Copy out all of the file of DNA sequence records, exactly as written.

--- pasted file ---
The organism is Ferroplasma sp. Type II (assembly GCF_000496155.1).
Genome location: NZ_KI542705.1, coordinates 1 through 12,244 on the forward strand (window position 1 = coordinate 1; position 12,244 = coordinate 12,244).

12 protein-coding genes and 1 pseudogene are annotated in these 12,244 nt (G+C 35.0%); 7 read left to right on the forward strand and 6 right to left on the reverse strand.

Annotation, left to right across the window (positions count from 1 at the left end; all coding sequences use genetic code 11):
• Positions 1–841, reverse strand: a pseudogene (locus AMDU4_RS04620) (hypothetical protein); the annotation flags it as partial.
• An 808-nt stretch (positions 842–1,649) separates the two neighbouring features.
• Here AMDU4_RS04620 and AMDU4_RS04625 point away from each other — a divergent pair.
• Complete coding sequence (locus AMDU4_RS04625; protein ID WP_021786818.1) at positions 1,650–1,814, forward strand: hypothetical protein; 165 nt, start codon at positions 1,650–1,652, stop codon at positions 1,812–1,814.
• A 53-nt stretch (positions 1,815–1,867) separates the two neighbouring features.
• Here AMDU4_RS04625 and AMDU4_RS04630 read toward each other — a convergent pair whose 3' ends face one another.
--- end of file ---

The organism is Ferroplasma sp. Type II (assembly GCF_000496155.1).
Genome location: NZ_KI542705.1, coordinates 1 through 12,244 on the forward strand (window position 1 = coordinate 1; position 12,244 = coordinate 12,244).

12 protein-coding genes and 1 pseudogene are annotated in these 12,244 nt (G+C 35.0%); 7 read left to right on the forward strand and 6 right to left on the reverse strand.

Annotation, left to right across the window (positions count from 1 at the left end; all coding sequences use genetic code 11):
• Positions 1–841, reverse strand: a pseudogene (locus AMDU4_RS04620) (hypothetical protein); the annotation flags it as partial.
• An 808-nt stretch (positions 842–1,649) separates the two neighbouring features.
• Here AMDU4_RS04620 and AMDU4_RS04625 point away from each other — a divergent pair.
• Complete coding sequence (locus AMDU4_RS04625; protein ID WP_021786818.1) at positions 1,650–1,814, forward strand: hypothetical protein; 165 nt, start codon at positions 1,650–1,652, stop codon at positions 1,812–1,814.
• A 53-nt stretch (positions 1,815–1,867) separates the two neighbouring features.
• Here AMDU4_RS04625 and AMDU4_RS04630 read toward each other — a convergent pair whose 3' ends face one another.